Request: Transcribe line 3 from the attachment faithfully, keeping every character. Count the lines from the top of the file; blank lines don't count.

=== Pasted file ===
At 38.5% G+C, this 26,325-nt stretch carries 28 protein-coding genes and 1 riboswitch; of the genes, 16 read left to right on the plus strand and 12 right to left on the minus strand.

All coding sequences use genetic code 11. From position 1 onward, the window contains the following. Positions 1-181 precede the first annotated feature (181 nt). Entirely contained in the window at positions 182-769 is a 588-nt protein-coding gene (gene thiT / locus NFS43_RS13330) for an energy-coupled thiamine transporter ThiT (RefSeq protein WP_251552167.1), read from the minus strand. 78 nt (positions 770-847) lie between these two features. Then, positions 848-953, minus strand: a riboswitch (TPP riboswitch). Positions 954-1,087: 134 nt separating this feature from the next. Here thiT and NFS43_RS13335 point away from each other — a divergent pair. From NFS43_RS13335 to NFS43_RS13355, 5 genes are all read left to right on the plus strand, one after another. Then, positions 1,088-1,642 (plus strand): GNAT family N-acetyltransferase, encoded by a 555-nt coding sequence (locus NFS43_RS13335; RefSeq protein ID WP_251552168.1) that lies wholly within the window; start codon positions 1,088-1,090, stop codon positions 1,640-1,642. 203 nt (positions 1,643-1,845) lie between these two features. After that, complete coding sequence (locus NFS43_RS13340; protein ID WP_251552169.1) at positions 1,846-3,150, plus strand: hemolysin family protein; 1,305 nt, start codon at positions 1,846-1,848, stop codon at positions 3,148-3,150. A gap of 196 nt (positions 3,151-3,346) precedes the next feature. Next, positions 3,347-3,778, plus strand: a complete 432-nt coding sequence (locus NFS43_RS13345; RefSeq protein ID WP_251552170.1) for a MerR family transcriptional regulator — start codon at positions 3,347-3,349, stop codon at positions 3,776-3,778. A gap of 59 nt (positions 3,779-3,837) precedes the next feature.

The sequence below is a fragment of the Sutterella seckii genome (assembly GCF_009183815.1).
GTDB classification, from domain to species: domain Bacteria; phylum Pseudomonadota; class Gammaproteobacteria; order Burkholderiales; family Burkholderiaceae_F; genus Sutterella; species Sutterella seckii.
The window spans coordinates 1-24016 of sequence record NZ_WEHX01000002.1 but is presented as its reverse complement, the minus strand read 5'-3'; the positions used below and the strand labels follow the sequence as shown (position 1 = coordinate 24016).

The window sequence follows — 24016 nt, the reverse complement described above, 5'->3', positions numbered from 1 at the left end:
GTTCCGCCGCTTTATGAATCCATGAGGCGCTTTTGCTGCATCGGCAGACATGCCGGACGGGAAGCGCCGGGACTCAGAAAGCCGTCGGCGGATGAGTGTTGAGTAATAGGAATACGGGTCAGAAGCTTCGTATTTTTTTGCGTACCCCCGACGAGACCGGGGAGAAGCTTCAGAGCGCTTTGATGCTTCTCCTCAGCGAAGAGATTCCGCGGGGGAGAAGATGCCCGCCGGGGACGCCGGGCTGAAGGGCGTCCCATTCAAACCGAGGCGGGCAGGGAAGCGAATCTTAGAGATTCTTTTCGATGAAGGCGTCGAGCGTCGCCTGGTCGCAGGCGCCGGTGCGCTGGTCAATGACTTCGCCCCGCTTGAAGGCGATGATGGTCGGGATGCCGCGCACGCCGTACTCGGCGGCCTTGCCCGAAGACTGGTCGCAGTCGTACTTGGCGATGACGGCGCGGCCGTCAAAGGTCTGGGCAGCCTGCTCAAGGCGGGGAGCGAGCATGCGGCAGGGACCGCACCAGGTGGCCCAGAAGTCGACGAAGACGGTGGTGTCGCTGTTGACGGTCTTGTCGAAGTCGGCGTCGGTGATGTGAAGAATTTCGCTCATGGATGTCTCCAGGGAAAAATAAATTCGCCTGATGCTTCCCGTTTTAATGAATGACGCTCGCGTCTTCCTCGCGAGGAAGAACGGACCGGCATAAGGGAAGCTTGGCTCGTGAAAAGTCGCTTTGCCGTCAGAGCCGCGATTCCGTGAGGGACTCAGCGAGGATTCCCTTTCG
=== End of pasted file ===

The sequence below is a fragment of the Sutterella seckii genome (assembly GCF_009183815.1).